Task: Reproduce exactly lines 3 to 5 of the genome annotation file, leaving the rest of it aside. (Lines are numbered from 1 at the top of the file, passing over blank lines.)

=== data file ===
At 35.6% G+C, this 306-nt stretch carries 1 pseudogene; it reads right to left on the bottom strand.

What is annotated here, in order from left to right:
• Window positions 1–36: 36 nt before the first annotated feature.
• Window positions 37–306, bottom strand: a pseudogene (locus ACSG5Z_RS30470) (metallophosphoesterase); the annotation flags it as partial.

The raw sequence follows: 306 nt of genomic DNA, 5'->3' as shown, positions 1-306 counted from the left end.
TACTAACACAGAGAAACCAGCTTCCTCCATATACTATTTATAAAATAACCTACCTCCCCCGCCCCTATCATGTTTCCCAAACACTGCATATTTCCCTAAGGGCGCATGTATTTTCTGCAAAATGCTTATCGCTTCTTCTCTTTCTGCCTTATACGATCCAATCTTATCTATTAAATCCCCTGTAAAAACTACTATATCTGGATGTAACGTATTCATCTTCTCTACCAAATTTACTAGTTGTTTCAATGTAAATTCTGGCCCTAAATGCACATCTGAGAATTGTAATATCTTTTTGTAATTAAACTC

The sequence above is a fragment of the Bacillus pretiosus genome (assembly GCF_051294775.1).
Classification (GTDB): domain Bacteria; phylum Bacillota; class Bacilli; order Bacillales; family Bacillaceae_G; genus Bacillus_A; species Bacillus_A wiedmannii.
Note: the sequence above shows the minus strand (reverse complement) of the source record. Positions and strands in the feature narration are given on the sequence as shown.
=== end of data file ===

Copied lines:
• Window positions 1–36: 36 nt before the first annotated feature.
• Window positions 37–306, bottom strand: a pseudogene (locus ACSG5Z_RS30470) (metallophosphoesterase); the annotation flags it as partial.

The raw sequence follows: 306 nt of genomic DNA, 5'->3' as shown, positions 1-306 counted from the left end.